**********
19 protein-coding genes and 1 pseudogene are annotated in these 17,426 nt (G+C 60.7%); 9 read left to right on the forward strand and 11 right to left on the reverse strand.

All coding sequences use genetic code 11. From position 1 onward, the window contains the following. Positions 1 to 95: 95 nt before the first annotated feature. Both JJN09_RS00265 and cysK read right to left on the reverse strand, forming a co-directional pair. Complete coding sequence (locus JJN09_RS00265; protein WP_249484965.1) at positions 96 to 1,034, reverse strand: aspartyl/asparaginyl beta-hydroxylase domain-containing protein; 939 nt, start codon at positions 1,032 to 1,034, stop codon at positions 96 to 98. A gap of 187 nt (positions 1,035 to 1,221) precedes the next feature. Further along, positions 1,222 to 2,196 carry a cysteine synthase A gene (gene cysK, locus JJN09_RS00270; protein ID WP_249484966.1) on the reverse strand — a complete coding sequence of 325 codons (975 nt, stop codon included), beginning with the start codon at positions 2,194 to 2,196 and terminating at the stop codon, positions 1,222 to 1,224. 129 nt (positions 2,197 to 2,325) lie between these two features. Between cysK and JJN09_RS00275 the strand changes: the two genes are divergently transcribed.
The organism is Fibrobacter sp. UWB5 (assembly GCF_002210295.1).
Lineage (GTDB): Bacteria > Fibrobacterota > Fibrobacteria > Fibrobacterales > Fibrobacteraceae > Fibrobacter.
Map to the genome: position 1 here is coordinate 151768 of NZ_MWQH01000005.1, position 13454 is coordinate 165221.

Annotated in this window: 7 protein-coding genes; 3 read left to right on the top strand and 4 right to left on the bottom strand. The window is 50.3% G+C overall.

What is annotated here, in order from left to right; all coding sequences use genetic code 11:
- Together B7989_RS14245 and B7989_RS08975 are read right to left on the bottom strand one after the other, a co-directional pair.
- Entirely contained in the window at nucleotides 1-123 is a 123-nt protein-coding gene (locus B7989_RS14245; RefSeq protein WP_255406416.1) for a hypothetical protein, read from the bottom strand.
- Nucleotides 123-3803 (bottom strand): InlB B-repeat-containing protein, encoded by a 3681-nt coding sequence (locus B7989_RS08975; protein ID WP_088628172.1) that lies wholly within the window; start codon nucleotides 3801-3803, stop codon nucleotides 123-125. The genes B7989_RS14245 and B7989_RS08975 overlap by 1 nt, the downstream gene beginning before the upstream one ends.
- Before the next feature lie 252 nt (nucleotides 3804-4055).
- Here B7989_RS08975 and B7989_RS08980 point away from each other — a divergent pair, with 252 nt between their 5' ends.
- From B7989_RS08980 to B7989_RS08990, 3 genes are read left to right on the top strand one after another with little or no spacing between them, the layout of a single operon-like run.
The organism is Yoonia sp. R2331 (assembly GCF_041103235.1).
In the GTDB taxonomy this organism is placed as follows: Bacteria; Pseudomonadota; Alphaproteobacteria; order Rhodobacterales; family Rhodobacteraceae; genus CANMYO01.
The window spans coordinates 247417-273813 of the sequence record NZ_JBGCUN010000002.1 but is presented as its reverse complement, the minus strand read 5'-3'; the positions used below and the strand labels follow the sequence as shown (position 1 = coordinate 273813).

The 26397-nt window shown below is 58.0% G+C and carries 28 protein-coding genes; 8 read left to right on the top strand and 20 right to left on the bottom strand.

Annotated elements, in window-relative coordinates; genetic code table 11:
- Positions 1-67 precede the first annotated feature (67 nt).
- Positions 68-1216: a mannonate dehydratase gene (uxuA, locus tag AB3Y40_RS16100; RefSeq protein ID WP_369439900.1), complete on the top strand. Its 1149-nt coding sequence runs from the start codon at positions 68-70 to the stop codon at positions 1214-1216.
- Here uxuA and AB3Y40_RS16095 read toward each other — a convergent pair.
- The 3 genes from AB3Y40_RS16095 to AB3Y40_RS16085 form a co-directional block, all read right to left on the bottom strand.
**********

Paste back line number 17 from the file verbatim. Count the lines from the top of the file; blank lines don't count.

The 26397-nt window shown below is 58.0% G+C and carries 28 protein-coding genes; 8 read left to right on the top strand and 20 right to left on the bottom strand.